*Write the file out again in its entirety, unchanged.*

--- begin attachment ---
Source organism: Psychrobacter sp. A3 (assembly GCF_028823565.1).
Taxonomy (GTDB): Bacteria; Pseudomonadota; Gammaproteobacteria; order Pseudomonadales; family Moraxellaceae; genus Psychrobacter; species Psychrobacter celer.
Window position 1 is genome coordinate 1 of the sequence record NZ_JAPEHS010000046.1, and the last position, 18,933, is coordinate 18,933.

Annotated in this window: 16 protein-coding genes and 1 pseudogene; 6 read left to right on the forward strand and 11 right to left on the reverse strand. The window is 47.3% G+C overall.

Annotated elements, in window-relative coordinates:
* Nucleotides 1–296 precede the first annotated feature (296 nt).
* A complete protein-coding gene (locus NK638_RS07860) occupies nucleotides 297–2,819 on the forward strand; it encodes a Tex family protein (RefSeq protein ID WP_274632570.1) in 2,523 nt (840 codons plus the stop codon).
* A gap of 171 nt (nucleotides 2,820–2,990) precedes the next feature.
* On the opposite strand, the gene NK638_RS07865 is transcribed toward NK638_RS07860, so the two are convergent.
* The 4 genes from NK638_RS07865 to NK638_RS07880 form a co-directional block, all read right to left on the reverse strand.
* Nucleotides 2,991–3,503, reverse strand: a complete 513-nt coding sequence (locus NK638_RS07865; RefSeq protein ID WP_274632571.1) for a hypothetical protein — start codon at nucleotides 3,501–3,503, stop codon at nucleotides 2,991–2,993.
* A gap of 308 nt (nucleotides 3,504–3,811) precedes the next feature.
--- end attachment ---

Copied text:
Source organism: Psychrobacter sp. A3 (assembly GCF_028823565.1).
Taxonomy (GTDB): Bacteria; Pseudomonadota; Gammaproteobacteria; order Pseudomonadales; family Moraxellaceae; genus Psychrobacter; species Psychrobacter celer.
Window position 1 is genome coordinate 1 of the sequence record NZ_JAPEHS010000046.1, and the last position, 18,933, is coordinate 18,933.

Annotated in this window: 16 protein-coding genes and 1 pseudogene; 6 read left to right on the forward strand and 11 right to left on the reverse strand. The window is 47.3% G+C overall.

Annotated elements, in window-relative coordinates:
* Nucleotides 1–296 precede the first annotated feature (296 nt).
* A complete protein-coding gene (locus NK638_RS07860) occupies nucleotides 297–2,819 on the forward strand; it encodes a Tex family protein (RefSeq protein ID WP_274632570.1) in 2,523 nt (840 codons plus the stop codon).
* A gap of 171 nt (nucleotides 2,820–2,990) precedes the next feature.
* On the opposite strand, the gene NK638_RS07865 is transcribed toward NK638_RS07860, so the two are convergent.
* The 4 genes from NK638_RS07865 to NK638_RS07880 form a co-directional block, all read right to left on the reverse strand.
* Nucleotides 2,991–3,503, reverse strand: a complete 513-nt coding sequence (locus NK638_RS07865; RefSeq protein ID WP_274632571.1) for a hypothetical protein — start codon at nucleotides 3,501–3,503, stop codon at nucleotides 2,991–2,993.
* A gap of 308 nt (nucleotides 3,504–3,811) precedes the next feature.